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Financial Literacy for Kids: What Money Lessons Can Parents Teach?

May 9, 2022Written in partnership with Citi Wealth Advisory Team
financial literacy for kids

The wealth that we earn is no doubt empowering: it provides access to education, life experiences and the opportunity to create a family legacy. But, what are the most important money lessons parents should teach their kids and teenagers to give them the wisdom to live with wealth as they enter adulthood?

If you’re considering opening a savings account for your children, or advice for guiding your teen or young adult, you have the perfect opportunity to build character through a steady approach to saving, spending, and strategies that can serve them well for life.

Financial Literacy for Kids

Be open. Talking to kids from an early age about what you do for work leads to an understanding of how money is earned – and what it provides for your family.

Helping children develop financial literacy today requires new strategies in an increasingly cashless society. Show young kids how to pay for small items, and count change. When you pay with a wave of a card or your smart watch, explain what you’re doing. Show your children the receipt so they begin to understand a transaction was made and that items and experiences don’t flow into our lives effortlessly.

But one of the best ways to teach kids how finances work is by creating opportunities to manage money.

Starting with Pocket Money

Involving children in tasks around the home builds independence, organisation skills and a perspective of the needs of others. You might reward your kids for a job well done with extra privileges or pocket money for completing extra tasks. Imparting wisdom on how to manage the money your kids earn – or may receive as gifts – is the next step.

Try giving your children a larger amount of pocket money, less often, such as once a month or every three months. This will make them think more about how they’ll use it – and how to make it last until next time. If they’re little, set up a chart to help track their progress.

The Balance of Saving, Spending and Budgeting

As soon as you decide to give your children the responsibility of managing some money, get them used to a balance of saving, spending and budgeting.


Introduce the concept of paying for an item via a ‘Spend’ fund. Use this fund for short-term needs or treats: a new toy or app. Older kids and teens could use this for entertainment when they are out with friends. You can pay for items on behalf of your children – remove the money from their ‘Spend’ fund afterwards.


Give them a budget for what they are able to spend. Learning the discipline of budgeting will serve your children well when they enter the real world.


This fund is for big-ticket items your children have their eyes on. Consider giving your children an incentive for saving, such as a bonus for each milestone they reach.

Getting Digitally Savvy: Advice for Older Kids

If your children are receiving pocket money and hold a mobile phone, consider introducing them to an age-appropriate app that features pocket money, savings and chore tracking features.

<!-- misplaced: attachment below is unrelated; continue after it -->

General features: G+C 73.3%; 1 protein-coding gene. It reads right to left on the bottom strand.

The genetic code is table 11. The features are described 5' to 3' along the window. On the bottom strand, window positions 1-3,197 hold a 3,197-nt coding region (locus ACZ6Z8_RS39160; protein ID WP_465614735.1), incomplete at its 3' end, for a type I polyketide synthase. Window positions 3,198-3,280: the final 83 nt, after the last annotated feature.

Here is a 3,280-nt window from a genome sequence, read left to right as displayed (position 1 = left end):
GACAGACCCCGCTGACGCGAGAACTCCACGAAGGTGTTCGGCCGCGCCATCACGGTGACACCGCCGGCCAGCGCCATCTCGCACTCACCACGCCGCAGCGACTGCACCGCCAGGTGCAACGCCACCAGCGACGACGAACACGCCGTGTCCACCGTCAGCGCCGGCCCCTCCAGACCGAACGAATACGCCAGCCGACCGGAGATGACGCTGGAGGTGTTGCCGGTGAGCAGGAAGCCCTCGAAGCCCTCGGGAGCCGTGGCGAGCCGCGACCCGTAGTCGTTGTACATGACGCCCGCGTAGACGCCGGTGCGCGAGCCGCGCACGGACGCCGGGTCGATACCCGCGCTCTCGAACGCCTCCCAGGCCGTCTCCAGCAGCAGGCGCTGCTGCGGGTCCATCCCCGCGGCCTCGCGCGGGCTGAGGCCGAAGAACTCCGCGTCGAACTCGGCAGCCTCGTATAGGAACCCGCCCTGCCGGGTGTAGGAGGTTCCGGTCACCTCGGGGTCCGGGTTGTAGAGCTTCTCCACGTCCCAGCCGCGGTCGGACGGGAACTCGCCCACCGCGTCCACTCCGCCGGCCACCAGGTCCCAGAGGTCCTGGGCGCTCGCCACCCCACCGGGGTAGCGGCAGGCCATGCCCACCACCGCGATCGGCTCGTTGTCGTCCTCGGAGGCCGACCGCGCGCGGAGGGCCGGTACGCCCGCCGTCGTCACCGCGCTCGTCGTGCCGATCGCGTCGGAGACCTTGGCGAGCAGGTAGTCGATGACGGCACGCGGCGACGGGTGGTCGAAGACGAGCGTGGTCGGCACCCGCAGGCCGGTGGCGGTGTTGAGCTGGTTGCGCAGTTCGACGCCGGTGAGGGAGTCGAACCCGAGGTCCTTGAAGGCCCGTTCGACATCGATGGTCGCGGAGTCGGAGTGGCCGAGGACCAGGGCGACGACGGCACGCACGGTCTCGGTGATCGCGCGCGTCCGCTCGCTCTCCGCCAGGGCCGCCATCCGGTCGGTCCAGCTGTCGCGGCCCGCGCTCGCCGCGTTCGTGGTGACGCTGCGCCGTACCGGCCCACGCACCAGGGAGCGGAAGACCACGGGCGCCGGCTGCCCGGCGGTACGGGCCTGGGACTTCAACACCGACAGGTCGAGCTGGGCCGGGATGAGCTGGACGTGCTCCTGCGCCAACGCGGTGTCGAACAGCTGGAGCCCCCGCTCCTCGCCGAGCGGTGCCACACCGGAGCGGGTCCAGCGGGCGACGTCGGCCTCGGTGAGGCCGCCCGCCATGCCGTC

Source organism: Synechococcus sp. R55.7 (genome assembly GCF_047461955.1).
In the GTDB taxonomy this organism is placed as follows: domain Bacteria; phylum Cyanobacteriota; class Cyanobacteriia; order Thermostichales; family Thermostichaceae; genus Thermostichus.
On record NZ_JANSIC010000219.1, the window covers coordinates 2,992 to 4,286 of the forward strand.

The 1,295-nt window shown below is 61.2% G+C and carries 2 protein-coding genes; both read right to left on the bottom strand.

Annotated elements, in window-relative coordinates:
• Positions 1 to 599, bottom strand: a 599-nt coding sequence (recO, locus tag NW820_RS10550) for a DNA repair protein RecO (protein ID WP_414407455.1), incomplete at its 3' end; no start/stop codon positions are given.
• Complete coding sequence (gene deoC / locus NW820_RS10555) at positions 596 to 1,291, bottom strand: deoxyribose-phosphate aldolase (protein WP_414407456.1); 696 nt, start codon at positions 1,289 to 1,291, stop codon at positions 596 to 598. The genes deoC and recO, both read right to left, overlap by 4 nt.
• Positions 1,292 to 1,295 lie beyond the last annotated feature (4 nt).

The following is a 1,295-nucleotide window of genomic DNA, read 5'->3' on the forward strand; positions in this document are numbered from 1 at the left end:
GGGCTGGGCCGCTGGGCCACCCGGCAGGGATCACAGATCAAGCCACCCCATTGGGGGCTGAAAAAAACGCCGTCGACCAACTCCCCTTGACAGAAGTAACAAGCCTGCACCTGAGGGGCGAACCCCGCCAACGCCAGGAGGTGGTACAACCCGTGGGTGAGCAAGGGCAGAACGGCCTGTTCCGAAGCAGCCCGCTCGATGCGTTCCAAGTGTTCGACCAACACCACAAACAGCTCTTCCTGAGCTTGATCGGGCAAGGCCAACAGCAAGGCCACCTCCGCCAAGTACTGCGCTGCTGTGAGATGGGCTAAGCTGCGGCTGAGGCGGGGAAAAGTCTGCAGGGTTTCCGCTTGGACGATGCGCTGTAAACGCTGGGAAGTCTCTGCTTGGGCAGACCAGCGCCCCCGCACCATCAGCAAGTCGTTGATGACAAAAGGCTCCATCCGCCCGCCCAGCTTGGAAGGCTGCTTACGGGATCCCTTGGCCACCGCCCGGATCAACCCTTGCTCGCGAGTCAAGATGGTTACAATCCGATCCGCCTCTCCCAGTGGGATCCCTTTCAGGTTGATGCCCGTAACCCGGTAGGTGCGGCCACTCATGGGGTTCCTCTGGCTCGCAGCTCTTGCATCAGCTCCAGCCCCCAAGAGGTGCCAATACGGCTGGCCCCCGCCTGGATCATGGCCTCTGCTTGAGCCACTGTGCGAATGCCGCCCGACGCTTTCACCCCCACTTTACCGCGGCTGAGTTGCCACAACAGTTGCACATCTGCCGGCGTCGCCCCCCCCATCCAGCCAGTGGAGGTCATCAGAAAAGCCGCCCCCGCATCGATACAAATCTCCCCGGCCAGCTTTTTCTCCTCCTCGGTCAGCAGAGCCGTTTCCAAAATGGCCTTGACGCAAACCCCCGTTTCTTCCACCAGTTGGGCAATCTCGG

If you’ve already set up your children with a bank account, it may be good to get them more involved as they approach their teens. Go through the transaction history with them. Talk about when a deposit was made and why, and how much interest they’re earning as their savings grow via the bank’s mobile app.

Beyond Saving: Teaching Teens About Growing Wealth

Time has a strong impact on generating long-term wealth: the sooner your teen or young adult thinks of making their savings work for them, the better equipped they are to achieve their own goals in life.

If they have a dream, such as a year of travel, use that goal to demonstrate the power of compound interest versus simple interest, and the cumulative effect of interest on the base amount as it grows.

The next step in making their money work harder is an introduction to investing. It’s still wise to start small with products, services and brands that they know while they build a sense of judgment and strategy. Teens may not own stocks or financial assets outright, but you can consider establishing a custodial or a joint investment account* to hold a stock portfolio.

And if you feel it’s time for a supplementary credit card*, show them how to use one responsibly by understanding and assessing the terms and conditions, and how to take advantage of a rewards program.

The key to setting your children up for success is communication and collaboration. At this stage of the journey, include them in conversations and decisions around finance on a deeper level to build their awareness of the family vision and strategy for wealth management.

Alongside developing a strong work ethic and learning how to use wealth wisely, growing up with an understanding of financial health is perhaps one of the best lessons you can pass on.

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